The Frictional Force Formula

    Last time we introduced the force of friction, another force in our ongoing discussion about changing forms of energy, and we learned that it’s often a counterproductive force which design engineers and engineering experts such as myself must work to minimize in order to optimize functionality of devices we’re designing.   Today we’ll introduce the frictional force formula, which computes the amount of friction present when two surfaces meet.

    To demonstrate frictional force, we’ve been working with the example of a shattered mug’s broken ceramic pieces and watching their progress as they slide across a concrete floor.   They eventually come to a stop not too far from the point where the mug shattered, because friction causes them to stop.   The mass of the ceramic pieces in combination with the downward pull of gravity causes the broken bits to “bear down” on the floor, thereby maximizing contact and creating friction.

    At first glance the floor and mugs’ surfaces may appear slippery smooth, but when viewed under magnification we see that both actually contain many peaks and valleys.   The peaks of one surface project into the valleys of the other and it’s fight, fight, fight for the ceramic pieces to continue their progress across the floor.   The strength of the frictional force acting upon the pieces is a factor of their individual weights coupled with the roughness of the two surfaces coming into contact — the shattered pieces and the floor.   If friction didn’t exist and no other impediments were in the way, the pieces might travel to the next state before stopping!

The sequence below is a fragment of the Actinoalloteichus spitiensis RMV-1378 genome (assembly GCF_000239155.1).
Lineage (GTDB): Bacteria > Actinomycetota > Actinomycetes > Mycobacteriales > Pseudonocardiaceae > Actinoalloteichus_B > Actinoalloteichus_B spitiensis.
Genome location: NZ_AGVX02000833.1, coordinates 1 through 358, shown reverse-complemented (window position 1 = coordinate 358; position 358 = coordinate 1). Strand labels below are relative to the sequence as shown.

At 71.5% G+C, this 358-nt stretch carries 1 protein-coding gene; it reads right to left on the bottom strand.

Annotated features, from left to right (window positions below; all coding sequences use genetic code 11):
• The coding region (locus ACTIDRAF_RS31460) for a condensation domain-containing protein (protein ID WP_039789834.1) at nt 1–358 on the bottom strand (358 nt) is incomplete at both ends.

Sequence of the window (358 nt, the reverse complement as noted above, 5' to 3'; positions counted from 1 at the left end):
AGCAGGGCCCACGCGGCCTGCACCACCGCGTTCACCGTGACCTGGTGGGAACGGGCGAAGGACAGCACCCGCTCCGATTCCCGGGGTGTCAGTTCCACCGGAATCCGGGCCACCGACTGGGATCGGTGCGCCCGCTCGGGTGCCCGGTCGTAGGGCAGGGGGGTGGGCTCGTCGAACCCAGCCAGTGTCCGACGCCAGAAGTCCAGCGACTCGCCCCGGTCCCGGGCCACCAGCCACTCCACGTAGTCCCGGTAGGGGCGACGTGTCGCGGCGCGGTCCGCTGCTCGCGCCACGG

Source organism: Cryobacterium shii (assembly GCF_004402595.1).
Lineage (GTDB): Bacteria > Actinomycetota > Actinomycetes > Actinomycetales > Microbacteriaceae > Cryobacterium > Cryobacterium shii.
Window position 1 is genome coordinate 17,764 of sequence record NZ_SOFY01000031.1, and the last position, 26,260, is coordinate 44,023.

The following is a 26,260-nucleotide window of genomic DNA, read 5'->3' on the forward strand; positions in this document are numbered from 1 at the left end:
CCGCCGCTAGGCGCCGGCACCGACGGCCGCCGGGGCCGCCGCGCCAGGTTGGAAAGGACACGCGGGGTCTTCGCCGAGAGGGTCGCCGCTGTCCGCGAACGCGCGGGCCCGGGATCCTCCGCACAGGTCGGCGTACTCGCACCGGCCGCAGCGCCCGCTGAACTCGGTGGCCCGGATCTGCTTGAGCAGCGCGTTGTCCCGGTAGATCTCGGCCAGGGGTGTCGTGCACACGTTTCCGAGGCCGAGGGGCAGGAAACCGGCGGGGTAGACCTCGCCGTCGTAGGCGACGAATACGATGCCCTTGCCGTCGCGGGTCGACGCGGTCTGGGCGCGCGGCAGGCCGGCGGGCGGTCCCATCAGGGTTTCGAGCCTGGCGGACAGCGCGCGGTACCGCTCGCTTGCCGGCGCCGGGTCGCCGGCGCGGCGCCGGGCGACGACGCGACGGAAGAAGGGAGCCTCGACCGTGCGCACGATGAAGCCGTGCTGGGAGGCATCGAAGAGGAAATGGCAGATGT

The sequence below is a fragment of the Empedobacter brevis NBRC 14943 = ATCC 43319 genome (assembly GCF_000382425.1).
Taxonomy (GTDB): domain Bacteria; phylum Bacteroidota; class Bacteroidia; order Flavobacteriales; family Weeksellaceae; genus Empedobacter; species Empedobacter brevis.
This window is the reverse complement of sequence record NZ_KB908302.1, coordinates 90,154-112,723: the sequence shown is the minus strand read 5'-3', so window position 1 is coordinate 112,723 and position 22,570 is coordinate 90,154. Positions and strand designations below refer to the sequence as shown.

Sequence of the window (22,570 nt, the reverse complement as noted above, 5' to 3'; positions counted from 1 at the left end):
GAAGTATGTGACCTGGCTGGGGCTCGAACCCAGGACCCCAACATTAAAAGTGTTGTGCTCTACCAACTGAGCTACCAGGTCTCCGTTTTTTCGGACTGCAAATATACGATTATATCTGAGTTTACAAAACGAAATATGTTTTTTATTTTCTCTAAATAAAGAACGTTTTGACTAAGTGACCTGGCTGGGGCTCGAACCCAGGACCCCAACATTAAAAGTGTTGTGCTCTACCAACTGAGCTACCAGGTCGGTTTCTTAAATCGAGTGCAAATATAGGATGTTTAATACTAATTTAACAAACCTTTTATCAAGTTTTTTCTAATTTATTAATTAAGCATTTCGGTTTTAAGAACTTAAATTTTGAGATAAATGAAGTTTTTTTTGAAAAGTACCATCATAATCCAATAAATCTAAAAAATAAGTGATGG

Frictional Force Resists Motion

 Frictional Force Resists Motion


    Last time we introduced Charles-Augustin de Coulomb, a scientist whose work with friction led to the later development of a formula to calculate it.   It’s presented here, and frictional force is denoted as FF,

FF = μ × m × g

where, m is the mass of an object making contact with another surface and g is the gravitational acceleration constant, which is due to the force of Earth’s gravity.   The Greek letter μ, pronounced “mew,” represents the coefficient of friction, a number.   Numerical values for μ were determined by laboratory testing and are recorded in engineering books for many combinations of materials, including rubber on concrete, leather on steel, wood on aluminum, and our own example of ceramic on concrete.

    Next time we’ll plug the numbers that apply to our ceramic-on-concrete example into the friction formula and calculate the frictional force at play.

Copyright 2016 – Philip J. O’Keefe, PE

Engineering Expert Witness Blog



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